• During which war did it receive this name? ANSWER – FORT CONANT during the Civil War 

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When you zoom in on this 1901 photograph, you can see the big ‘Battery K’-  for the Spanish American War (Camp Hobson) Fort conant during Civil War

 

Location #2

location 2 courtesy photos

 

  • Take a picture at Fort Point with the former location of the Coast Guard Aviation Station behind you (must be visible in the picture) ANSWER – TEN POUND ISLAND
  • What was the fort called on Fort Point? ANSWER – FORT DEFIANCE Fort Point Hill, Fort Lillie (Lily)
  • Name a war it was utilized in. ANSWER – Efforts to fortify as early as 1703 (see Pringle) ATTACK OF CAPTAIN LINDSAY (OR LINZEE) 1775 –population about 5000 –REVOLUTIONARY WAR, WAR OF 1812, CIVIL WAR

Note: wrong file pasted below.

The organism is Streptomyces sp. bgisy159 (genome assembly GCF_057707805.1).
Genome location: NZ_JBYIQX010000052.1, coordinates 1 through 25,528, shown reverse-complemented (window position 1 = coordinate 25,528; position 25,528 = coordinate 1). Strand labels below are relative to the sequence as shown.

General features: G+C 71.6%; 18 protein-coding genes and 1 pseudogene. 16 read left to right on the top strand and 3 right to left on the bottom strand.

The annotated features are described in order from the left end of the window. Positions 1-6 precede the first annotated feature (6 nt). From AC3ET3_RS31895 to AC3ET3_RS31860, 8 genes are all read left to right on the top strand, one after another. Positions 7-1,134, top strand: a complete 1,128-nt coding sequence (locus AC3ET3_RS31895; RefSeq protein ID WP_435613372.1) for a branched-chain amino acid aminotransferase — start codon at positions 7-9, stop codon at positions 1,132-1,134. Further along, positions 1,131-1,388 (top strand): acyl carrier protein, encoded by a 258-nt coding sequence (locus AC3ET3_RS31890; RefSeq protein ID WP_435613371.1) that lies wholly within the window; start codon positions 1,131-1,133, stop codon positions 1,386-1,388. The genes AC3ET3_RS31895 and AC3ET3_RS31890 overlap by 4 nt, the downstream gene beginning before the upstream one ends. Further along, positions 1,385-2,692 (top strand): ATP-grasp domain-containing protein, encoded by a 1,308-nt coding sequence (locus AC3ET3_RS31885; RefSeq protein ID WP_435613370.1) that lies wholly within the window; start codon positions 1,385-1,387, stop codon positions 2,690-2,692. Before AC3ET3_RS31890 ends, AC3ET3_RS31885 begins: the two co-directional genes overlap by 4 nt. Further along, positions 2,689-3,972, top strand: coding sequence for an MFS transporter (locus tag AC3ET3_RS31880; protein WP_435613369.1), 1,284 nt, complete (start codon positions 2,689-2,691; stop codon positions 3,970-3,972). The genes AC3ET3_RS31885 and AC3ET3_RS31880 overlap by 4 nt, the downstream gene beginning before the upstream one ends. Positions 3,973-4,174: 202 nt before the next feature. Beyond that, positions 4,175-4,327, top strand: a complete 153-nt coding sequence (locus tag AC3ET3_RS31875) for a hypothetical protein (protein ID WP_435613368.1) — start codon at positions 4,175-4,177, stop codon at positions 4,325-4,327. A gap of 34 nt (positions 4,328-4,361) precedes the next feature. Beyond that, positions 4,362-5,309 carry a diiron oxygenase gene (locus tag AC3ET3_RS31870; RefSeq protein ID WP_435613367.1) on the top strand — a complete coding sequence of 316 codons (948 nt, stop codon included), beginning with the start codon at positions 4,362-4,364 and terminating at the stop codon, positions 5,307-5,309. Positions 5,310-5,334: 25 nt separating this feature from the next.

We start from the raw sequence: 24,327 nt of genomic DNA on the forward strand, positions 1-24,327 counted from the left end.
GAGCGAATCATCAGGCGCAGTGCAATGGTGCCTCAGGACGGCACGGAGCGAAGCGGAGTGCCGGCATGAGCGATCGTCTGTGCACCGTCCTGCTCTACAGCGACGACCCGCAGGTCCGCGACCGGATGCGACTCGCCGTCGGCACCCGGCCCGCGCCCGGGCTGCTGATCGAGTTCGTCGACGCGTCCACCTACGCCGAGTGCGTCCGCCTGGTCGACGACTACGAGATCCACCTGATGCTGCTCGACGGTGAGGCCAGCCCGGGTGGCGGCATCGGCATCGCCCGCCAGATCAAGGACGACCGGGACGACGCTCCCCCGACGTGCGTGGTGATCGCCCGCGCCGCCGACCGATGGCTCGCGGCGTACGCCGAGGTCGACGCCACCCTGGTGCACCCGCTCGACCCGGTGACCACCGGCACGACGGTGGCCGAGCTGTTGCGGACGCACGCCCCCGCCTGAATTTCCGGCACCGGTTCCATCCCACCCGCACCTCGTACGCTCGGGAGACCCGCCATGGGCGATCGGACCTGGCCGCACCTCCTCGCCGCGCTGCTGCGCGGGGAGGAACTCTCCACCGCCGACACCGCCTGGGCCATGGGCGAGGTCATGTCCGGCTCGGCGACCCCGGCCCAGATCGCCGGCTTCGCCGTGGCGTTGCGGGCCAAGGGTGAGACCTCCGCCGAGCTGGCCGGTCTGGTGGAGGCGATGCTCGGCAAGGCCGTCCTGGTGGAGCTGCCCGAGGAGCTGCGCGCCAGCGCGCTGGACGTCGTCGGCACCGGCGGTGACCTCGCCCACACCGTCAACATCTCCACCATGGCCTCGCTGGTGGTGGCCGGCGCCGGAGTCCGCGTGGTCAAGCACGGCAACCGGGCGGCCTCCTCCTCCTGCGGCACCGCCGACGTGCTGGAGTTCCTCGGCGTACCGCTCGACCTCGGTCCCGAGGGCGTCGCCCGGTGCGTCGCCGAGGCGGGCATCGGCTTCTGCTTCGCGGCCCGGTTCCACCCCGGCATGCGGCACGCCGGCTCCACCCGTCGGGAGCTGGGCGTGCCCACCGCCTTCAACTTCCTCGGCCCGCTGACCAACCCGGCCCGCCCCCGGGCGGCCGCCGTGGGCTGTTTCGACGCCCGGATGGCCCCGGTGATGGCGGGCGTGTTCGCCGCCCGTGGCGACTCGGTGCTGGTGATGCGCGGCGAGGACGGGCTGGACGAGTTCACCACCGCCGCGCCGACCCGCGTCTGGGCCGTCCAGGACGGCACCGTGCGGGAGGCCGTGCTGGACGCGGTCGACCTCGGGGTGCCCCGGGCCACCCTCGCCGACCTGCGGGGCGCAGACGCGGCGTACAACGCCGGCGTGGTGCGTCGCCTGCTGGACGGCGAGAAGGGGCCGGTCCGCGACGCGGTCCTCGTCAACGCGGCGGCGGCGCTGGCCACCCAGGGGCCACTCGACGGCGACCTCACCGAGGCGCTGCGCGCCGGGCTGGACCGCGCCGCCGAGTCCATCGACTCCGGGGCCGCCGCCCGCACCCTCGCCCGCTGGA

“In 1743, what is known as the old fort on Commercial Street, now encroached upon and surrounded by buildings, was completed. On this point, well selected strategically, is a hill which effectually commands the inner harbor. In 1742 and 1742, the General Court appropriated 527 pounds to defray the cost of fortification. Breastworks were thrown up and eight 12-pounders placed in position in the fort. The immediate cause of its erection was the fear of French incursions, but these fears were never realized. An effort had been made as early as 1703 to fortify the place, but the petition of the selectmen to the General Court for an appropriation for the purpose was refused. The petition shows that he harbor, even at that early date was extensively frequent for shelter, and was “very seldom free from vessels.”

“In order to be better prepared for future assaults breastworks were thrown up at Stage Fort, the Cut, Duncan’s Point and Fort Point. This, however was the last attack by sea or land that the people experienced.”

Location #3